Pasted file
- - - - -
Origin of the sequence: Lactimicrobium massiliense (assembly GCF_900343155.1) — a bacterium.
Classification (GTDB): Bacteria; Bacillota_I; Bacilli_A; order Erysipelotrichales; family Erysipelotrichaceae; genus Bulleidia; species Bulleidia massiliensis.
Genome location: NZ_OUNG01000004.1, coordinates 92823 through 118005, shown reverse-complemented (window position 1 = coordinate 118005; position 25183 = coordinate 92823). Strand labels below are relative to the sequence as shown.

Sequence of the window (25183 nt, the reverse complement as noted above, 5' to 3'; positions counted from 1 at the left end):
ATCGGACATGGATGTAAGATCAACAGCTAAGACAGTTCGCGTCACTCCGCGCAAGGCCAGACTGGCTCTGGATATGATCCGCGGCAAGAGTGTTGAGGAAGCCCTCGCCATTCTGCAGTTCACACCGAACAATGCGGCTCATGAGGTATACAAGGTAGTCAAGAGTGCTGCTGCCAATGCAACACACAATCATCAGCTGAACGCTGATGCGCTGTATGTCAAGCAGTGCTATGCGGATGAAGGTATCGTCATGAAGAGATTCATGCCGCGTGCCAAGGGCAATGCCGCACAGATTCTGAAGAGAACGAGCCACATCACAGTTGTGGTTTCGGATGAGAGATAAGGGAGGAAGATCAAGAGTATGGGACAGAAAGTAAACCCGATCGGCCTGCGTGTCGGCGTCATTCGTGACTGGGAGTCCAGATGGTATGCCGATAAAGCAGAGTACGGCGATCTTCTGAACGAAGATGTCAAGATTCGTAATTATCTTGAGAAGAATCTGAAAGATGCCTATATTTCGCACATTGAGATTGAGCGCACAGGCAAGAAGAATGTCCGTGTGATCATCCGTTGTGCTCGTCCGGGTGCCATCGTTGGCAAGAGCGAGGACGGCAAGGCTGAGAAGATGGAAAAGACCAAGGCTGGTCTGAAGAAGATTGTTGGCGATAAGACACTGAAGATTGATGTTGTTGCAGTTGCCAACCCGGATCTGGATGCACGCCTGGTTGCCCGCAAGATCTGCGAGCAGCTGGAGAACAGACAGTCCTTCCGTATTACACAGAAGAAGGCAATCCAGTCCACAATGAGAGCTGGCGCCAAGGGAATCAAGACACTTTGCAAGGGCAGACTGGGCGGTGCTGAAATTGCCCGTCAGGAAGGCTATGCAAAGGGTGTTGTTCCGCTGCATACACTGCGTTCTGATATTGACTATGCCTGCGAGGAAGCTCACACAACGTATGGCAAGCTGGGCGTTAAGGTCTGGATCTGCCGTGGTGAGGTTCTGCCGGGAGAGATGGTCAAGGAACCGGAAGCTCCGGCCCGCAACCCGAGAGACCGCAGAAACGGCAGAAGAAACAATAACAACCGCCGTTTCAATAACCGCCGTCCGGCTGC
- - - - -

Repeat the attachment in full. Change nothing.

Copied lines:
Origin of the sequence: Lactimicrobium massiliense (assembly GCF_900343155.1) — a bacterium.
Classification (GTDB): Bacteria; Bacillota_I; Bacilli_A; order Erysipelotrichales; family Erysipelotrichaceae; genus Bulleidia; species Bulleidia massiliensis.
Genome location: NZ_OUNG01000004.1, coordinates 92823 through 118005, shown reverse-complemented (window position 1 = coordinate 118005; position 25183 = coordinate 92823). Strand labels below are relative to the sequence as shown.

Sequence of the window (25183 nt, the reverse complement as noted above, 5' to 3'; positions counted from 1 at the left end):
ATCGGACATGGATGTAAGATCAACAGCTAAGACAGTTCGCGTCACTCCGCGCAAGGCCAGACTGGCTCTGGATATGATCCGCGGCAAGAGTGTTGAGGAAGCCCTCGCCATTCTGCAGTTCACACCGAACAATGCGGCTCATGAGGTATACAAGGTAGTCAAGAGTGCTGCTGCCAATGCAACACACAATCATCAGCTGAACGCTGATGCGCTGTATGTCAAGCAGTGCTATGCGGATGAAGGTATCGTCATGAAGAGATTCATGCCGCGTGCCAAGGGCAATGCCGCACAGATTCTGAAGAGAACGAGCCACATCACAGTTGTGGTTTCGGATGAGAGATAAGGGAGGAAGATCAAGAGTATGGGACAGAAAGTAAACCCGATCGGCCTGCGTGTCGGCGTCATTCGTGACTGGGAGTCCAGATGGTATGCCGATAAAGCAGAGTACGGCGATCTTCTGAACGAAGATGTCAAGATTCGTAATTATCTTGAGAAGAATCTGAAAGATGCCTATATTTCGCACATTGAGATTGAGCGCACAGGCAAGAAGAATGTCCGTGTGATCATCCGTTGTGCTCGTCCGGGTGCCATCGTTGGCAAGAGCGAGGACGGCAAGGCTGAGAAGATGGAAAAGACCAAGGCTGGTCTGAAGAAGATTGTTGGCGATAAGACACTGAAGATTGATGTTGTTGCAGTTGCCAACCCGGATCTGGATGCACGCCTGGTTGCCCGCAAGATCTGCGAGCAGCTGGAGAACAGACAGTCCTTCCGTATTACACAGAAGAAGGCAATCCAGTCCACAATGAGAGCTGGCGCCAAGGGAATCAAGACACTTTGCAAGGGCAGACTGGGCGGTGCTGAAATTGCCCGTCAGGAAGGCTATGCAAAGGGTGTTGTTCCGCTGCATACACTGCGTTCTGATATTGACTATGCCTGCGAGGAAGCTCACACAACGTATGGCAAGCTGGGCGTTAAGGTCTGGATCTGCCGTGGTGAGGTTCTGCCGGGAGAGATGGTCAAGGAACCGGAAGCTCCGGCCCGCAACCCGAGAGACCGCAGAAACGGCAGAAGAAACAATAACAACCGCCGTTTCAATAACCGCCGTCCGGCTGC